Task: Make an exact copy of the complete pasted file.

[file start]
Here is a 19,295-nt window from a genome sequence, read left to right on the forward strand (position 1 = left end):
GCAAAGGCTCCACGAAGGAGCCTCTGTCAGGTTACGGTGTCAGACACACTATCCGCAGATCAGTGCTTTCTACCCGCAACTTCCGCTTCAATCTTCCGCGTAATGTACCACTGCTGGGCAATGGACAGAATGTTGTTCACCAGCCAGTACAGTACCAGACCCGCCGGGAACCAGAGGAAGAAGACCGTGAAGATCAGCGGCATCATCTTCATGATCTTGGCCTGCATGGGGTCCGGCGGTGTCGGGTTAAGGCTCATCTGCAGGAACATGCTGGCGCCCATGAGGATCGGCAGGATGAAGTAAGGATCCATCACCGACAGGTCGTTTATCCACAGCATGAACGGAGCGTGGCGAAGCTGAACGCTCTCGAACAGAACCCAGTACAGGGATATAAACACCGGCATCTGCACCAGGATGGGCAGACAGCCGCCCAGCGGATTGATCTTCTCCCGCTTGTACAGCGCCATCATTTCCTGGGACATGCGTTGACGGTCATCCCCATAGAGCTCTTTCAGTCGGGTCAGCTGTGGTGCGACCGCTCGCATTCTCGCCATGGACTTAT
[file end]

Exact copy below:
Here is a 19,295-nt window from a genome sequence, read left to right on the forward strand (position 1 = left end):
GCAAAGGCTCCACGAAGGAGCCTCTGTCAGGTTACGGTGTCAGACACACTATCCGCAGATCAGTGCTTTCTACCCGCAACTTCCGCTTCAATCTTCCGCGTAATGTACCACTGCTGGGCAATGGACAGAATGTTGTTCACCAGCCAGTACAGTACCAGACCCGCCGGGAACCAGAGGAAGAAGACCGTGAAGATCAGCGGCATCATCTTCATGATCTTGGCCTGCATGGGGTCCGGCGGTGTCGGGTTAAGGCTCATCTGCAGGAACATGCTGGCGCCCATGAGGATCGGCAGGATGAAGTAAGGATCCATCACCGACAGGTCGTTTATCCACAGCATGAACGGAGCGTGGCGAAGCTGAACGCTCTCGAACAGAACCCAGTACAGGGATATAAACACCGGCATCTGCACCAGGATGGGCAGACAGCCGCCCAGCGGATTGATCTTCTCCCGCTTGTACAGCGCCATCATTTCCTGGGACATGCGTTGACGGTCATCCCCATAGAGCTCTTTCAGTCGGGTCAGCTGTGGTGCGACCGCTCGCATTCTCGCCATGGACTTAT